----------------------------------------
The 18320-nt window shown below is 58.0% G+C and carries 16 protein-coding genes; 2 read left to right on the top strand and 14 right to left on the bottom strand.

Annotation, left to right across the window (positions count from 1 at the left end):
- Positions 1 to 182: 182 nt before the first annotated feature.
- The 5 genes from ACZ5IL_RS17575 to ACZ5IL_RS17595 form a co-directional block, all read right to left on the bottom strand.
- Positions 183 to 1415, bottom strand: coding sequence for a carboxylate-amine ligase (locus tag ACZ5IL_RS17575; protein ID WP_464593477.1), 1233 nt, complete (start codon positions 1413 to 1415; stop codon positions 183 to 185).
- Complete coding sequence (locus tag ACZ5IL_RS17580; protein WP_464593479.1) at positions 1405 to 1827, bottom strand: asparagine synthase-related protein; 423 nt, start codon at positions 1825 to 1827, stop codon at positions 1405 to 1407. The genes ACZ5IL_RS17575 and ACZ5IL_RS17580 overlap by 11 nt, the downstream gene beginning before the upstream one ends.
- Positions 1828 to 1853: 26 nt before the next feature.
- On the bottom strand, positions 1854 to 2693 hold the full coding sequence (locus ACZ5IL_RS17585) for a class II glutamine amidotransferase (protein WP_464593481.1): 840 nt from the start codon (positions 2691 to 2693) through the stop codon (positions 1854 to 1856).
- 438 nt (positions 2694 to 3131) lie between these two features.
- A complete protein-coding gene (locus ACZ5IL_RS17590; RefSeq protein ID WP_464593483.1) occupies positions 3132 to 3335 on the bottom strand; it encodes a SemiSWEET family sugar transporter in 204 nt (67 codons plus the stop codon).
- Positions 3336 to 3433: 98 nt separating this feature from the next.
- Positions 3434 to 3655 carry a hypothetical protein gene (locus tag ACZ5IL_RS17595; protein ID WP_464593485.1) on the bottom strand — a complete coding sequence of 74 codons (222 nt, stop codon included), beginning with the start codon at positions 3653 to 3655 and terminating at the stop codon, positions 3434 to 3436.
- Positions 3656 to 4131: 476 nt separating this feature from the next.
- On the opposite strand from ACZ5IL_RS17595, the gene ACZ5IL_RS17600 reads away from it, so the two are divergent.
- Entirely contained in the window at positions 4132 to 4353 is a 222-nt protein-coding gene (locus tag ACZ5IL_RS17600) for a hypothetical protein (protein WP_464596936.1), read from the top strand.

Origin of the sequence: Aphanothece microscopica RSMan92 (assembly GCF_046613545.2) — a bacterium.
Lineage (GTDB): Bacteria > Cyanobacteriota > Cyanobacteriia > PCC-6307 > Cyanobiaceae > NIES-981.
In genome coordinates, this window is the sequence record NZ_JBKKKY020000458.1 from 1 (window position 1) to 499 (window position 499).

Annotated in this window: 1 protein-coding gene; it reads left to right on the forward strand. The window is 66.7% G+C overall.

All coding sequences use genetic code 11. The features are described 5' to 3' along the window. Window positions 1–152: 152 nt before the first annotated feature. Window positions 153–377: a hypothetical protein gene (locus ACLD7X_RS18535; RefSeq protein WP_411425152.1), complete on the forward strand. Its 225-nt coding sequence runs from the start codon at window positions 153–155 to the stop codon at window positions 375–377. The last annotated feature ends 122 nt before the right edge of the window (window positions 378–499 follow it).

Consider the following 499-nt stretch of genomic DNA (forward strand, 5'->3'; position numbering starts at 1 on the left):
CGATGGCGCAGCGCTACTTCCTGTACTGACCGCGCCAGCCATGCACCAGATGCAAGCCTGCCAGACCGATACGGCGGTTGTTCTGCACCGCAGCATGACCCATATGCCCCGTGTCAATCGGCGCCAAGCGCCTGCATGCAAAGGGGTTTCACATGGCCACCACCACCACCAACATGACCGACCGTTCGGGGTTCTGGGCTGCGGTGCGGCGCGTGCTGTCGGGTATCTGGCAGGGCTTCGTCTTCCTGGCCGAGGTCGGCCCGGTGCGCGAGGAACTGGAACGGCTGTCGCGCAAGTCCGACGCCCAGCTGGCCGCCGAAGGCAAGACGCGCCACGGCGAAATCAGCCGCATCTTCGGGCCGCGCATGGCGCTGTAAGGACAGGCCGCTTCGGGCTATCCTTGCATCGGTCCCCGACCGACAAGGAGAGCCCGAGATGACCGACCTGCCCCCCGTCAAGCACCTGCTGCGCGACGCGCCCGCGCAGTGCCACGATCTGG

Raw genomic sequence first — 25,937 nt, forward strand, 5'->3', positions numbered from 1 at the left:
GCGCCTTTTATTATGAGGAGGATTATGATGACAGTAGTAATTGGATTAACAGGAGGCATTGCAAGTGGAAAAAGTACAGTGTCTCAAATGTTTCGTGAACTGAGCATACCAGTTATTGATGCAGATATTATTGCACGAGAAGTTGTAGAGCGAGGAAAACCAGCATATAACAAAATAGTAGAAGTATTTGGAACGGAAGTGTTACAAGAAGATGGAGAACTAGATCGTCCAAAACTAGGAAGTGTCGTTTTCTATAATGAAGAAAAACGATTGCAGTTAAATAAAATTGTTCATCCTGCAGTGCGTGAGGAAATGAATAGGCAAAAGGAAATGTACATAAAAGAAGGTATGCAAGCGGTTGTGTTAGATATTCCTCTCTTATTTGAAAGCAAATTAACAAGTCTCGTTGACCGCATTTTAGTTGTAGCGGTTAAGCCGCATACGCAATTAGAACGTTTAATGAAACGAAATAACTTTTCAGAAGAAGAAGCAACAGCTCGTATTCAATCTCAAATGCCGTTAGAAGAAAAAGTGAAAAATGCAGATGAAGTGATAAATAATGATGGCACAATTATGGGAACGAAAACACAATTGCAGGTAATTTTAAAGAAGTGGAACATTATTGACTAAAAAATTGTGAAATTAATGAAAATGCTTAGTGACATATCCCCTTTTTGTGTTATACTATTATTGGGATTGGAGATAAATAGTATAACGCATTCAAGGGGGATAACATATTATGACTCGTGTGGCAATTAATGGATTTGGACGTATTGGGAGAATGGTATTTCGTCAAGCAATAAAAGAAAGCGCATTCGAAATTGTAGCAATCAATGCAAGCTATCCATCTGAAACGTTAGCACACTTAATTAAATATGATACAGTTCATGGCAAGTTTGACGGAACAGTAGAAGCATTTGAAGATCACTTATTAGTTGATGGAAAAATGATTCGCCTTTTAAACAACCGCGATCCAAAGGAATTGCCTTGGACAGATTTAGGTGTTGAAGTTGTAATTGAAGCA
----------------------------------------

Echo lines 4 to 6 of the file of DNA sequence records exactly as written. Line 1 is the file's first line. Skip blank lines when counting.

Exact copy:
- The 5 genes from ACZ5IL_RS17575 to ACZ5IL_RS17595 form a co-directional block, all read right to left on the bottom strand.
- Positions 183 to 1415, bottom strand: coding sequence for a carboxylate-amine ligase (locus tag ACZ5IL_RS17575; protein ID WP_464593477.1), 1233 nt, complete (start codon positions 1413 to 1415; stop codon positions 183 to 185).
- Complete coding sequence (locus tag ACZ5IL_RS17580; protein WP_464593479.1) at positions 1405 to 1827, bottom strand: asparagine synthase-related protein; 423 nt, start codon at positions 1825 to 1827, stop codon at positions 1405 to 1407. The genes ACZ5IL_RS17575 and ACZ5IL_RS17580 overlap by 11 nt, the downstream gene beginning before the upstream one ends.